The aim of this blog page is to increase the awareness of the potentiality of invasive plants that are growing in the Obi Obi Valley and nearby areas.
Mature eucalyptus with madeira vine growing to within meters of the tip of the tree.
For a long time now, invasive plants have existed in the Obi and Kidaman areas, but with a change in land use, new varieties are emerging. A reduction in the dairy industry and an increase in absentee ownership have changed maintenance practices, providing new areas for plants to multiply. This has allowed established plants to increase, and for new species to spread into the valley. New varieties of tropical grasses are bigger and faster growing, allowing them to more easily replace existing pasture. This will mean an increase in the fuel carrying capacity, resulting in a greater risk of hotter, faster fires. Tall, dense grasses will affect biodiversity by changing the habitat for some native animals. It would seem that there has been a reduction in Echidna in some parts of the valley. Hardy exotic vines are migrating from domestic gardens into forested areas. Moving as seed via birds and animals and as a result of human activity, vegetatively along roadways and down creeks, invasive weeds are becoming established and supplanting the existing native vegetation.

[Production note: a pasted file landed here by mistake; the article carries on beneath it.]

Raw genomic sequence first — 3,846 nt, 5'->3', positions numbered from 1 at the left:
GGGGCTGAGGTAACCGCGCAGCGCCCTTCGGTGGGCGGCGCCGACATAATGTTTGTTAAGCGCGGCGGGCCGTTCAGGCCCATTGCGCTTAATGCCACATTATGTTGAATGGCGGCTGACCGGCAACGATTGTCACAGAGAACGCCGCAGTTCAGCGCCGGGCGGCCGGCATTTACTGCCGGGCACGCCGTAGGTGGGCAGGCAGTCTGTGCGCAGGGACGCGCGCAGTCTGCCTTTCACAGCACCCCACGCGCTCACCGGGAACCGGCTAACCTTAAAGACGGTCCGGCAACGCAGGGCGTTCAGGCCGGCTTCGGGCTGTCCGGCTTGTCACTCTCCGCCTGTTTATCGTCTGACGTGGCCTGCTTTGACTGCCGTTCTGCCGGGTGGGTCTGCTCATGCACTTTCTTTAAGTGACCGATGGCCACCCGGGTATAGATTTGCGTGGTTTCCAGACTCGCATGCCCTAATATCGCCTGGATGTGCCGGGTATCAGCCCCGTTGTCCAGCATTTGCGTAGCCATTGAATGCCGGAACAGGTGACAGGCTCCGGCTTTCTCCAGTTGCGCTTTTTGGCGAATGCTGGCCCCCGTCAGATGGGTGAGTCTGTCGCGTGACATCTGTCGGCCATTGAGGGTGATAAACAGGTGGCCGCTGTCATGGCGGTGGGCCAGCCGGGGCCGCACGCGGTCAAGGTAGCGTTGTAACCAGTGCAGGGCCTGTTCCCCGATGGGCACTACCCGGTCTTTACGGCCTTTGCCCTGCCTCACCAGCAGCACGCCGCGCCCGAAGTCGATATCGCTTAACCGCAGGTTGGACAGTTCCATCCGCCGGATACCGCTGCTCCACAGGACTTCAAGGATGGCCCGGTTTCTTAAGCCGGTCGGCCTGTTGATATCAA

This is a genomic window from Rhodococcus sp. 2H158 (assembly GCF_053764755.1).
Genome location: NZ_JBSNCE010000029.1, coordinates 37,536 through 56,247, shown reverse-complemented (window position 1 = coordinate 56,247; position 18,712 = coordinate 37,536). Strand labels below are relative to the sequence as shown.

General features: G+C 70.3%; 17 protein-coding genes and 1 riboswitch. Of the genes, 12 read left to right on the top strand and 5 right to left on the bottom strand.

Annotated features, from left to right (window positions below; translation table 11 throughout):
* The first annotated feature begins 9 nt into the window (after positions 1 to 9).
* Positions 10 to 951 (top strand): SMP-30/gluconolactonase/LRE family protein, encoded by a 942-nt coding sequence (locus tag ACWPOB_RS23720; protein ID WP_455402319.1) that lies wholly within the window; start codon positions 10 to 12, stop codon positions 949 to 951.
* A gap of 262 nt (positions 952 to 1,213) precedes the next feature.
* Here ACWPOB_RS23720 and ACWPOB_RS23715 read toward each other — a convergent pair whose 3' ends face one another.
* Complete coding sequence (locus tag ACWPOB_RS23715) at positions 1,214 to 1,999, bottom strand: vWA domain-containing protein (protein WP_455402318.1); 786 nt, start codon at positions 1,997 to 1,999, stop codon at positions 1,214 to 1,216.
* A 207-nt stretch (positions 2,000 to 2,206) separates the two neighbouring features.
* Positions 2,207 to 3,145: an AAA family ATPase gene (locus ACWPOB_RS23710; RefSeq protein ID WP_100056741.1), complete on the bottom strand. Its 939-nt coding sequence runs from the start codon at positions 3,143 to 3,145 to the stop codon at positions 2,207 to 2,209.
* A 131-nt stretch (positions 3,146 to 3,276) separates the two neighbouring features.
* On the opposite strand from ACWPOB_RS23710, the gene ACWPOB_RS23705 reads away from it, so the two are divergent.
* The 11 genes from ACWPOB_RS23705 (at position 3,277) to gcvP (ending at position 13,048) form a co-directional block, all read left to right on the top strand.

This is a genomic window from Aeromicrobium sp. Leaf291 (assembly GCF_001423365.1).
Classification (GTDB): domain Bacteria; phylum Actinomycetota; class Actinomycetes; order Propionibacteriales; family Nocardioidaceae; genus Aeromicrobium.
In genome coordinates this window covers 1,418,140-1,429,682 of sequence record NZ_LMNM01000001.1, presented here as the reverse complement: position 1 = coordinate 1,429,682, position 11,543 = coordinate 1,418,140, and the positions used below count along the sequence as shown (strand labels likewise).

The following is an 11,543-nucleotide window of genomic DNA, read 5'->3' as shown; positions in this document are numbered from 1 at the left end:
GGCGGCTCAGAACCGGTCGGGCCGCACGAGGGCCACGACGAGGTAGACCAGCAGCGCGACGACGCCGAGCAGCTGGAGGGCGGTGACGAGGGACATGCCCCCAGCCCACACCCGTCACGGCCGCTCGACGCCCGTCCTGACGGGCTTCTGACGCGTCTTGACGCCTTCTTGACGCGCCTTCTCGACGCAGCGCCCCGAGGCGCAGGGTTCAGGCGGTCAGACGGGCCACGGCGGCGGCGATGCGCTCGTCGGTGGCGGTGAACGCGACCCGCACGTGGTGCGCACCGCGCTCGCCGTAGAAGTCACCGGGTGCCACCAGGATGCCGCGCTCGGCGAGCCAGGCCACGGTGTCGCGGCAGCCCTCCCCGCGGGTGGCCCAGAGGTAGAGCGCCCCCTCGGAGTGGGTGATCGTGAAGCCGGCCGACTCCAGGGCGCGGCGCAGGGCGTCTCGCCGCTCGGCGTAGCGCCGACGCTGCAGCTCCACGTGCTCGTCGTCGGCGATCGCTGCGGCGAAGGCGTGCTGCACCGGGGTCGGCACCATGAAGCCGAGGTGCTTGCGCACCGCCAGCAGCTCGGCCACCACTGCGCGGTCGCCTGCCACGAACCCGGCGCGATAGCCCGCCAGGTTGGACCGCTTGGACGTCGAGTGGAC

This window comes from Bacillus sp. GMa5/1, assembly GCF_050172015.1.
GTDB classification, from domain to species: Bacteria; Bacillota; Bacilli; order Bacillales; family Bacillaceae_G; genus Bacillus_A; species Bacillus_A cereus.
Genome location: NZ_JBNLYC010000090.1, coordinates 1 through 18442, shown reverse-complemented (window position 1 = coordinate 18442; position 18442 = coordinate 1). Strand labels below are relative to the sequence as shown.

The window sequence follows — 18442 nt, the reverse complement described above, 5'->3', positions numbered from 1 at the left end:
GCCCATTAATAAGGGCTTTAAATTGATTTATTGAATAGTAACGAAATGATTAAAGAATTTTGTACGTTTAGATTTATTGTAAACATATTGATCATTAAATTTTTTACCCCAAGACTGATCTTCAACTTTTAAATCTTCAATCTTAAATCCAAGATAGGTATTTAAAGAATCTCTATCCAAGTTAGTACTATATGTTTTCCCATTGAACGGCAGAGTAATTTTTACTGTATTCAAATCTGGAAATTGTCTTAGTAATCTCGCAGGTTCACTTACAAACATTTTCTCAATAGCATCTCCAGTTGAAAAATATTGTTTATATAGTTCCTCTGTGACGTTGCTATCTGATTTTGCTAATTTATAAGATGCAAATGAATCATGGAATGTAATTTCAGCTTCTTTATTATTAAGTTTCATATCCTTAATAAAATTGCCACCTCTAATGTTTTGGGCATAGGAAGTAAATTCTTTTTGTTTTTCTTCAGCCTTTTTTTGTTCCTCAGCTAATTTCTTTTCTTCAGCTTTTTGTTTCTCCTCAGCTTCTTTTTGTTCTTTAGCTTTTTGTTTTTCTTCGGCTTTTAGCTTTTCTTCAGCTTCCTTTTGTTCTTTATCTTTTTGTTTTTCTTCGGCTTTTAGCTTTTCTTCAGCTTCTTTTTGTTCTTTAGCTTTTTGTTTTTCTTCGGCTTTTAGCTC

In 2005 a major study by the CSIRO, called “Jumping the Garden Fence” reported that of the 2700 plants categorized as weeds, 1800 have come from gardens.
Introduced plant populations are expanding. Nationally, about 15% of all plant species in Australia are not native, and about half of these invade native vegetation, ( Australian National Botanic Gardens report).
Dense water weed in the Obi Obi creek
The establishment of the Baroon Pocket Dam has dropped the average height of the water in the creek, reducing the size of the ponds and greatly lessened the cleaning flushes of flood water coming down. This has resulted in a massive increase in weed density which has greatly affected the character of the Obi Obi Creek.
There are three classes of declared plants under the Land Protection (Pest and Stock Route Management) Act 2002, Queensland. These plants are targeted for control because they have, or could have, serious economic, environmental or social impacts.
Class 1- plants not commonly present in the State and, if introduced, would cause an adverse economic, environmental or social impact. Class 1 plants established in the State are subject to eradication.
Class 2 – plants are established in the State and have, or could have, an adverse economic, environmental or social impact.
Landowners must take reasonable steps to keep land free of Class 1 and Class 2 plants.
Class 3 – primarily environmental weeds where the plants are established in the State and have, or could have, and adverse economic, environmental or social impact.
There are many web sites with more detailed information on the invasive plants listed here. Adding “invasive weed” to your search term and searching within Australia will bring up sites devoted to weeds.
Not all the invasive plants that are established in our area are listed here. Many have been here for a long time and are well known to all.
This Blog has been written from the perspective of residents of the valley with an interest and experience in gardening, but without farming or related technical expertise. Corrections and additions to this blog will be appreciated.
See the pages below for information on
2 – Vines. 3 – Grasses. 4 – Herbs. 5 – Ground covers. 6 – Bulbs.
7 – Shrubs. 8 – Palms. 9 – Trees. 10 – Aquatic plants.